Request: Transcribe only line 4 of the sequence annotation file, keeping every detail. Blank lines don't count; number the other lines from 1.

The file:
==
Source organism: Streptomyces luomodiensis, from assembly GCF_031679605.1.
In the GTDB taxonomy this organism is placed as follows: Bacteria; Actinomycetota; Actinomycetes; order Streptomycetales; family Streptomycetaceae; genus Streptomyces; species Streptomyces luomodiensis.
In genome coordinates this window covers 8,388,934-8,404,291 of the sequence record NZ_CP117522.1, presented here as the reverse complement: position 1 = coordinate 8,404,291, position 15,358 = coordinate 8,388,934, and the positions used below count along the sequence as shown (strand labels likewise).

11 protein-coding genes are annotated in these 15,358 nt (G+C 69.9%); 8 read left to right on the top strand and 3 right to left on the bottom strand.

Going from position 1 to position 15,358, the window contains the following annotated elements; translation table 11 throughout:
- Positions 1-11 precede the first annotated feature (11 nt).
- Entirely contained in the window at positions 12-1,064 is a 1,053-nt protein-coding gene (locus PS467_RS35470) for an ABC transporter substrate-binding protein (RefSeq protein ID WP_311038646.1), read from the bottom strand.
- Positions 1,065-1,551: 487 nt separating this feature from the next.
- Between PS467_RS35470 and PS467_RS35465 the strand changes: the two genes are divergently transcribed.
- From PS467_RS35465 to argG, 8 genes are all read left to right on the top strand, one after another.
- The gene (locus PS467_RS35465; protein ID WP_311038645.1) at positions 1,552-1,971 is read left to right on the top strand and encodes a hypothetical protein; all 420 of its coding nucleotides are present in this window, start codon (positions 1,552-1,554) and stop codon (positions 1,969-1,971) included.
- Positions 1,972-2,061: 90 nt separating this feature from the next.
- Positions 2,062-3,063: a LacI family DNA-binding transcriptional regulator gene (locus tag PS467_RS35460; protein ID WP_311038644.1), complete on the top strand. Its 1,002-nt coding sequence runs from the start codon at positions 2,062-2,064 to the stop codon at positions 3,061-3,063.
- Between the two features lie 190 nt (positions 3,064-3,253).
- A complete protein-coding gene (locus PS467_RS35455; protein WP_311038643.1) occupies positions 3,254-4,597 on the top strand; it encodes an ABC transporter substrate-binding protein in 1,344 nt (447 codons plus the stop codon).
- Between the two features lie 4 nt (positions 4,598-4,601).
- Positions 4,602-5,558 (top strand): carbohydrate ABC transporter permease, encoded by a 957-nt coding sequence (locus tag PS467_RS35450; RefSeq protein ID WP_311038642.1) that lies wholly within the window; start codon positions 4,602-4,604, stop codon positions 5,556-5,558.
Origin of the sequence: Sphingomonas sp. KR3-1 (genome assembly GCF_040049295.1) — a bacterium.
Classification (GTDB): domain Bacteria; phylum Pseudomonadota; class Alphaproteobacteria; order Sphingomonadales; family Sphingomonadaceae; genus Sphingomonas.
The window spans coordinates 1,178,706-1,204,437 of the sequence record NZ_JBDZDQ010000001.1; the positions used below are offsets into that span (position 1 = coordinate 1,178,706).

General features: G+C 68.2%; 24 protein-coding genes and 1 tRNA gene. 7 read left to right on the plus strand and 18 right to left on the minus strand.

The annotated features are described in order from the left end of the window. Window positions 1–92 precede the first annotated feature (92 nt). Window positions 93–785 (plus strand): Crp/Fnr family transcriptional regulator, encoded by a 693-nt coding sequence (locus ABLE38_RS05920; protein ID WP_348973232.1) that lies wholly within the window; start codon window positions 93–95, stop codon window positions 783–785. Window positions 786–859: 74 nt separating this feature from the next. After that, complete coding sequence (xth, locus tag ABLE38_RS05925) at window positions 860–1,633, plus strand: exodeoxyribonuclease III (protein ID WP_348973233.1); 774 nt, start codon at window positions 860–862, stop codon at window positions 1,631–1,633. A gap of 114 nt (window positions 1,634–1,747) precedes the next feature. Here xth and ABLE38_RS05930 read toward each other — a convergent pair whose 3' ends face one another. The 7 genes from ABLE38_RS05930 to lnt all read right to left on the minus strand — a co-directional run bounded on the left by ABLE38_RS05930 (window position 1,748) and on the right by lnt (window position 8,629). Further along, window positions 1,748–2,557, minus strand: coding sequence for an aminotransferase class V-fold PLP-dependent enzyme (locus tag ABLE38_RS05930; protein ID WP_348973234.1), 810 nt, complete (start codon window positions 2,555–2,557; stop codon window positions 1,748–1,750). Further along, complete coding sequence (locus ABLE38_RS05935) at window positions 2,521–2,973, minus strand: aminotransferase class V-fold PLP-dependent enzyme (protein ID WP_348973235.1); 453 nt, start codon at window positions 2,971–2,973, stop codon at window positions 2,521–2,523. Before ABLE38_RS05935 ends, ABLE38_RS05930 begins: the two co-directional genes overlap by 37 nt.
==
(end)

11 protein-coding genes are annotated in these 15,358 nt (G+C 69.9%); 8 read left to right on the top strand and 3 right to left on the bottom strand.